Condo in luxe high-rise heads to city’s auction, other properties have much lower minimums

This condo at 401 E. 60th St. is one floor below unit to be auctioned and may be slightly smaller.

This unit at 401 E. 60th St. is a floor below one to be auctioned and may be slightly smaller.

A condo in the Lenox Hill neighborhood will be offered with a minimum bid of $1.2 million at the first city auction of Manhattan properties since June.

Public Administrator Ethel J. Griffin scheduled the sale of 13 properties from the Lower East Side to Inwood for March 21.  Minimum bids range from $45,000 for an income-limited studio in Harlem to the East Side condo’s $1.2 million.

The estate of one Ronald Cohen, the four-room unit 24C in Bridge Tower Place, a full-service 1999 building at 401 E. 60th St., is advertised as having 1,130 square feet with common charges of $1,400 monthly and annual taxes of $21,000.  Active listings in the building average Continue reading

Tribeca loft goes for $3.15 million in city auction

The Ice House, 27 N. Moore St. in Tribeca.

With only a single competitor, a Long Island man won a two-bedroom, two-bath condo at 27 N. Moore St. for the favorable price of $3.15 million at the city’s auction of nine apartments in Manhattan today.

Public Administrator Ethel J. Griffin had set the minimum price at $3 million for the more than 2,000-sf loft, which had been owned by one Veronica Lee in a building called the Ice House.  According to, Lee paid $774,000 for the unit in 1999 and died owing JP Morgan Chase $1.9 million left on her mortgage.

“I feel good,” successful bidder Mario Montoya told me after the auction, adding that he had been prepared to offer “a little more.” Continue reading

Confession of a listing broker. That would be me.

The building where I have a listing.

A friend asked me last May to list a one-bedroom apartment in the Inwood neighborhood of Manhattan.

Reluctantly, I agreed to his selling price of nearly $250,000 and went about marketing the place in every way that made sense.

I had the condo cleaned, photographed the apartment, created a glossy show sheet, displayed the listing on OLR (the database to which virtually all brokers and have access), placed ads weekly on Craigslist and paid for insertions in the New York Times online.

In addition, I held numerous open houses, sometimes on Saturday and other times on Sunday variously in the morning, afternoon and for several hours by appointment.

I frequently traveled to the condo in the northern reaches of Manhattan to show the place to a number of buyers, several of whom seemed seriously interested and a couple of whom never arrived.  Without a serious offer for five months, I became discouraged.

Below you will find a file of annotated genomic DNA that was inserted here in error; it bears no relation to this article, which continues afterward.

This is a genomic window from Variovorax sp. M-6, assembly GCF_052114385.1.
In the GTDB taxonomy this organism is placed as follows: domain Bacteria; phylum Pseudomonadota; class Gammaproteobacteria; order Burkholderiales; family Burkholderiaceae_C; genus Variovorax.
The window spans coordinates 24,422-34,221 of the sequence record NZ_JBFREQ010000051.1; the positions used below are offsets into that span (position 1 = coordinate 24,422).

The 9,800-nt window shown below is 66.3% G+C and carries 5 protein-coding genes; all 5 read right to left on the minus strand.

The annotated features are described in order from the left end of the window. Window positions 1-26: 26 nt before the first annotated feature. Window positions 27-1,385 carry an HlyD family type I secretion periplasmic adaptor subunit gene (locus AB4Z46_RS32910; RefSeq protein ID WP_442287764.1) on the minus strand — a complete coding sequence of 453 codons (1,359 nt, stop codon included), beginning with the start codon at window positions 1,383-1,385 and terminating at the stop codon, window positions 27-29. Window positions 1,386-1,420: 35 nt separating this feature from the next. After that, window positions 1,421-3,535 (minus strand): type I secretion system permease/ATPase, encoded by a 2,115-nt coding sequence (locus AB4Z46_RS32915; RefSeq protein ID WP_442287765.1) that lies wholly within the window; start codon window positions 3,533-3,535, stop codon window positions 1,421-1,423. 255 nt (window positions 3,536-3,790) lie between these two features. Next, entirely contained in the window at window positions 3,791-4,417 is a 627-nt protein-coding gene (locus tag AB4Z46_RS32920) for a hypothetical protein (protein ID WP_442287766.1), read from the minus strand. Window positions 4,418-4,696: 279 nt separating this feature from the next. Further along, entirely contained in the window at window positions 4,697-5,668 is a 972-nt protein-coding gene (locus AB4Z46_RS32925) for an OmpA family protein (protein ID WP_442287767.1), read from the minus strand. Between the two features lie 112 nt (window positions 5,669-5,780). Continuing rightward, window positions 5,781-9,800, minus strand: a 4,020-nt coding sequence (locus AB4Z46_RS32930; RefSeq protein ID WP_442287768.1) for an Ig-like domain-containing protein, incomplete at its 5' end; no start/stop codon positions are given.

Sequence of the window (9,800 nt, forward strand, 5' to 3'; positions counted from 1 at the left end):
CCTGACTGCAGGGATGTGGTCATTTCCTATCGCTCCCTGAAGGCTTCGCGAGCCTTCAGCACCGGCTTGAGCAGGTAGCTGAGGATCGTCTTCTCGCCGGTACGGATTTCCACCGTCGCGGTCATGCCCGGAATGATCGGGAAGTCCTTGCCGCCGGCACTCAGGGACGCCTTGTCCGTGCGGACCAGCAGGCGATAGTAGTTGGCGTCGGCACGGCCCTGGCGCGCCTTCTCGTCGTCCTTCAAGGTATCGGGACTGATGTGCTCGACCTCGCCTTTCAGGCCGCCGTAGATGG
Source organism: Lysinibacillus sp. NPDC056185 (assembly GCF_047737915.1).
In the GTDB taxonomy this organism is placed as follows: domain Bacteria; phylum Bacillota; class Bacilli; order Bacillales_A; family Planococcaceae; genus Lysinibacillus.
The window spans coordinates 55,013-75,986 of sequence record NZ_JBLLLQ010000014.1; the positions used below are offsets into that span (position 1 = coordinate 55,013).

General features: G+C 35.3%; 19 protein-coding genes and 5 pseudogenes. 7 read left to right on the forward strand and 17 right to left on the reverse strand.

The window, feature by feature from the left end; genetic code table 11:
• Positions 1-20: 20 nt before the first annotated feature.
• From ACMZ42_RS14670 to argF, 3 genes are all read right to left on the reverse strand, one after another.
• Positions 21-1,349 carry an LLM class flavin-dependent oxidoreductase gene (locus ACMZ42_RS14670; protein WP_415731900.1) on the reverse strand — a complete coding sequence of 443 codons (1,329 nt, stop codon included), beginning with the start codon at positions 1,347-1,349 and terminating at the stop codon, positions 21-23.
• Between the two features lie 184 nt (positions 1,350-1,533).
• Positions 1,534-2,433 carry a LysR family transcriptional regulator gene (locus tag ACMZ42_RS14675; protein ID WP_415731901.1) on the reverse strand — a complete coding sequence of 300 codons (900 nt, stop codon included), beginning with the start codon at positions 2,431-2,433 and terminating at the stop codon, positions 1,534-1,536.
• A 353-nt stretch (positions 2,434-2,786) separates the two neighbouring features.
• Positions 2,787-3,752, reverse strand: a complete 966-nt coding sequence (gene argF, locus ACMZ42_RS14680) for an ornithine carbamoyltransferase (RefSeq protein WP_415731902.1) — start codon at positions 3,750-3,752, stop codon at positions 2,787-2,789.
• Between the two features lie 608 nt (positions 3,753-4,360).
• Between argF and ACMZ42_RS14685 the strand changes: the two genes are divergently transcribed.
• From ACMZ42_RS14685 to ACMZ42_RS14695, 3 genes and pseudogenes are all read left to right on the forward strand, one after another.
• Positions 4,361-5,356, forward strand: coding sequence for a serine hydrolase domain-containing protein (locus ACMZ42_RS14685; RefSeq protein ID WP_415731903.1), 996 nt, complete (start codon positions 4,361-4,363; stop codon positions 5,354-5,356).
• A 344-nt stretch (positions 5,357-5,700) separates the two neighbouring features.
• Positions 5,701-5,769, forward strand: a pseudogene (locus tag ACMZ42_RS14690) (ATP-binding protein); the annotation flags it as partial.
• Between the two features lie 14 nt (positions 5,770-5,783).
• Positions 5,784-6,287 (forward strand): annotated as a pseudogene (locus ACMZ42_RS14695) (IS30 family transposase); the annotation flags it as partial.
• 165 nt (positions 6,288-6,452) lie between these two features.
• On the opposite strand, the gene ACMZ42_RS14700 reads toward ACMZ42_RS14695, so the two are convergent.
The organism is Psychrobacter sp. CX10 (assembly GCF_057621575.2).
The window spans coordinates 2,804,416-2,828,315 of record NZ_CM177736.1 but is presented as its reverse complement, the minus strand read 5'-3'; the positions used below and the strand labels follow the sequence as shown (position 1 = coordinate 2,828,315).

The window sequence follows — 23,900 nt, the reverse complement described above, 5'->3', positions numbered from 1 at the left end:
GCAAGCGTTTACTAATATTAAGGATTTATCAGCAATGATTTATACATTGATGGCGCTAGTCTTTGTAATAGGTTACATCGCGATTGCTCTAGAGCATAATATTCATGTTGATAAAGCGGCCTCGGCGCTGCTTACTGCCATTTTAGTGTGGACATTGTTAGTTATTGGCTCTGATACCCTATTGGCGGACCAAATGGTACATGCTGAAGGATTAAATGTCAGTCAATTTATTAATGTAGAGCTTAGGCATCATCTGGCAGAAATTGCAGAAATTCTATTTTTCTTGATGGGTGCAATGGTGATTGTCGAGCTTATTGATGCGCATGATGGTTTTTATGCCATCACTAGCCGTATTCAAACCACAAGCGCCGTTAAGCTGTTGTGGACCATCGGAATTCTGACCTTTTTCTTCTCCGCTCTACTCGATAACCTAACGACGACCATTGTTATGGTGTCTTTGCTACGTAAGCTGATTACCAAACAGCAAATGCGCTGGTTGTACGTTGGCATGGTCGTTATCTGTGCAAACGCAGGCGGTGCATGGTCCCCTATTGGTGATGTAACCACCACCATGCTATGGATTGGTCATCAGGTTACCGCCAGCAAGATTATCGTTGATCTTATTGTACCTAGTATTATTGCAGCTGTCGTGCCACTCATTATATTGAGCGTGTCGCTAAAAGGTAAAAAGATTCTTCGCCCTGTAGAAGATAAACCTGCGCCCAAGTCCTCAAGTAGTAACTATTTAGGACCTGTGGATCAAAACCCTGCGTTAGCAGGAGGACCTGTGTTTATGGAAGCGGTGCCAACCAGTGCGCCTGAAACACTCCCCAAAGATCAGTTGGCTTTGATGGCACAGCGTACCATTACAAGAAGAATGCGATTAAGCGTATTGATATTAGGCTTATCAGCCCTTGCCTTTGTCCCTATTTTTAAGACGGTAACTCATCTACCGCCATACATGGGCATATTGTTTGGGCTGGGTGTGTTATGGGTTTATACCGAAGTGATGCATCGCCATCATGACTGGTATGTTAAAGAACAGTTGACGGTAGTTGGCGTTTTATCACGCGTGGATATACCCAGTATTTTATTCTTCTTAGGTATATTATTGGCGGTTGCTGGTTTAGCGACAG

When I made those subway excursions, I invariably found work to do in the vacant apartment: Water the plants, clean up dead foliage, throw away flyers slipped under the door, scrub the toilet, wipe window sills and other horizontal surfaces, and so on.

Finally, while I was in bed with a bad cold, a broker who happened upon the listing in the OLR database, called to say that he had a customer from Chicago who had to relocate and was ready to make an offer for the right price.

The broker, Tony Lara (who happens to be affiliated with the same firm as mine), went all out.  He came to my apartment on Manhattan’s Upper West Side, picked up the keys and showed the unit in my absence.  He went to the trouble of returning the keys the next day.

Next came his buyer’s offer, which led to an acceptance for $10,000 more, and Tony and I are hoping to close on the sale later this month.

I have to confess that none of my marketing initiatives beyond the routine OLR listing resulted in the sale, though it’s true that my many showings demonstrated to the owner that the price had to be lowered, to around $225,000, after a few months on the market.  The contract price, which is below the reduced price, does, I believe, reflect fair market value.  I’m not so sure the seller shares my opinion, however.

So much for all my attempts to market the listing beyond putting the information in OLR.

A sale doesn’t always prove to be so frustrating and a range of marketing, so fruitless.  Still, I have no intention of scaling back for any of my future listings.

That would be stupid.  And venal.

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Malcolm Carter
Licensed Associate Real Estate Broker
Senior Vice President
Charles Rutenberg Realty
127 E. 56th Street
New York, NY 10022

M: 347-886-0248
F: 347-438-3201
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